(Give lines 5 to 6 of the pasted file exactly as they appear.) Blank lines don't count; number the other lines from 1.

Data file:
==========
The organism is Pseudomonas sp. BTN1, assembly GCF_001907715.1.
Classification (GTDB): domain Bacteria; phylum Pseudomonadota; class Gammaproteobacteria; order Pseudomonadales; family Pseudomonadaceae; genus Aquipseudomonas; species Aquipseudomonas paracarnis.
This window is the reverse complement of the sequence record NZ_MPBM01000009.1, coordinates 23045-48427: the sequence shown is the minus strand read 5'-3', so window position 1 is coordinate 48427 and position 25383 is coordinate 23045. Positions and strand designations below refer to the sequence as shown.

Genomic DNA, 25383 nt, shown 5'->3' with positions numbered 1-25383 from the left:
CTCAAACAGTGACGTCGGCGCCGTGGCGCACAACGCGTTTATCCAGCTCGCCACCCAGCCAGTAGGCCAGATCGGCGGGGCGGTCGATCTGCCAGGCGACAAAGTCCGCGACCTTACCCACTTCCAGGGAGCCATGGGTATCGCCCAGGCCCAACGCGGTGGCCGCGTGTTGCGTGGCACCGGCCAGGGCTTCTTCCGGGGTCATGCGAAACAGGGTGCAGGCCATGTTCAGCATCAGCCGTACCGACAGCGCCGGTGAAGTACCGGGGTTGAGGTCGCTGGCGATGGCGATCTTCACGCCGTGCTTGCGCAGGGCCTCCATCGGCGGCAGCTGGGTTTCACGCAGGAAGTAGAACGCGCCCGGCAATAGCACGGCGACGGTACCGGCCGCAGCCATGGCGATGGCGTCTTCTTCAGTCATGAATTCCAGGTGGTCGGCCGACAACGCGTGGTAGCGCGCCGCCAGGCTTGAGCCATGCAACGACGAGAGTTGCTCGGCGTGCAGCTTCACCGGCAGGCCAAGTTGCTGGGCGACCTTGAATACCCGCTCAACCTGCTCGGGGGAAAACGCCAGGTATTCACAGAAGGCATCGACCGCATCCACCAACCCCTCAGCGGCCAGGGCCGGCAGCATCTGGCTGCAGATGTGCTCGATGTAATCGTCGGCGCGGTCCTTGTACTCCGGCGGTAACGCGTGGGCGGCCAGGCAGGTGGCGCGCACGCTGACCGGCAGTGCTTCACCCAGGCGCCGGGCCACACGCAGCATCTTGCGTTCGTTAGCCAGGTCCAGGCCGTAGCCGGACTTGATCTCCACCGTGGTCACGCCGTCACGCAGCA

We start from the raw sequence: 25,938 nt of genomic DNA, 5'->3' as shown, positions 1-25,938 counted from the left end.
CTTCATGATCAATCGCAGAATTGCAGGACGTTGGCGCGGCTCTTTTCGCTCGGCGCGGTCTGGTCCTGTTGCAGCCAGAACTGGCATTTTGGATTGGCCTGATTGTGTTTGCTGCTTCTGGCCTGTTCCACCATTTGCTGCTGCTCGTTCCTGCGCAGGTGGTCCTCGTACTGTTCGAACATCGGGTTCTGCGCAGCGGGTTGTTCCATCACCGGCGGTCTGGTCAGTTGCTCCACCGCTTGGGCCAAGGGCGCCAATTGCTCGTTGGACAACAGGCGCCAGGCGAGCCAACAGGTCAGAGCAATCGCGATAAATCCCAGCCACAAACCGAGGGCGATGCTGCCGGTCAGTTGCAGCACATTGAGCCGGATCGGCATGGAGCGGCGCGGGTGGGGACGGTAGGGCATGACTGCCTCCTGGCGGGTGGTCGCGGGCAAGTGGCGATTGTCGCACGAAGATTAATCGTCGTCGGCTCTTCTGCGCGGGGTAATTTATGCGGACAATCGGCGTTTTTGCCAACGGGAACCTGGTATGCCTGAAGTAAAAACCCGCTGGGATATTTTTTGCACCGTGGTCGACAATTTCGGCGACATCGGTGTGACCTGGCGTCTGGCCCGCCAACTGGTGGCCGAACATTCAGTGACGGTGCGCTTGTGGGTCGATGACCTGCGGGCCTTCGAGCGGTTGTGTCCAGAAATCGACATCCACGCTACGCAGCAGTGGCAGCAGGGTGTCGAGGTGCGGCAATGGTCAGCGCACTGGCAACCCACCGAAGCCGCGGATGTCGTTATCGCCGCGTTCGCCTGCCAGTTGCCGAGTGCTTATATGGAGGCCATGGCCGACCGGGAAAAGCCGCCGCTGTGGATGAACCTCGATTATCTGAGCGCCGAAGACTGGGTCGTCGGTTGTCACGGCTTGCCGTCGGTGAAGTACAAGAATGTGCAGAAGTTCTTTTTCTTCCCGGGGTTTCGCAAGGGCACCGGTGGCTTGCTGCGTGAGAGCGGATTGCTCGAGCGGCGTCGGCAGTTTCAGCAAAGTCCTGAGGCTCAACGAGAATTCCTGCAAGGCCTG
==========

CTCAAACAGTGACGTCGGCGCCGTGGCGCACAACGCGTTTATCCAGCTCGCCACCCAGCCAGTAGGCCAGATCGGCGGGGCGGTCGATCTGCCAGGCGACAAAGTCCGCGACCTTACCCACTTCCAGGGAGCCATGGGTATCGCCCAGGCCCAACGCGGTGGCCGCGTGTTGCGTGGCACCGGCCAGGGCTTCTTCCGGGGTCATGCGAAACAGGGTGCAGGCCATGTTCAGCATCAGCCGTACCGACAGCGCCGGTGAAGTACCGGGGTTGAGGTCGCTGGCGATGGCGATCTTCACGCCGTGCTTGCGCAGGGCCTCCATCGGCGGCAGCTGGGTTTCACGCAGGAAGTAGAACGCGCCCGGCAATAGCACGGCGACGGTACCGGCCGCAGCCATGGCGATGGCGTCTTCTTCAGTCATGAATTCCAGGTGGTCGGCCGACAACGCGTGGTAGCGCGCCGCCAGGCTTGAGCCATGCAACGACGAGAGTTGCTCGGCGTGCAGCTTCACCGGCAGGCCAAGTTGCTGGGCGACCTTGAATACCCGCTCAACCTGCTCGGGGGAAAACGCCAGGTATTCACAGAAGGCATCGACCGCATCCACCAACCCCTCAGCGGCCAGGGCCGGCAGCATCTGGCTGCAGATGTGCTCGATGTAATCGTCGGCGCGGTCCTTGTACTCCGGCGGTAACGCGTGGGCGGCCAGGCAGGTGGCGCGCACGCTGACCGGCAGTGCTTCACCCAGGCGCCGGGCCACACGCAGCATCTTGCGTTCGTTAGCCAGGTCCAGGCCGTAGCCGGACTTGATCTCCACCGTGGTCACGCCGTCACGCAGCA

We start from the raw sequence: 25,938 nt of genomic DNA, 5'->3' as shown, positions 1-25,938 counted from the left end.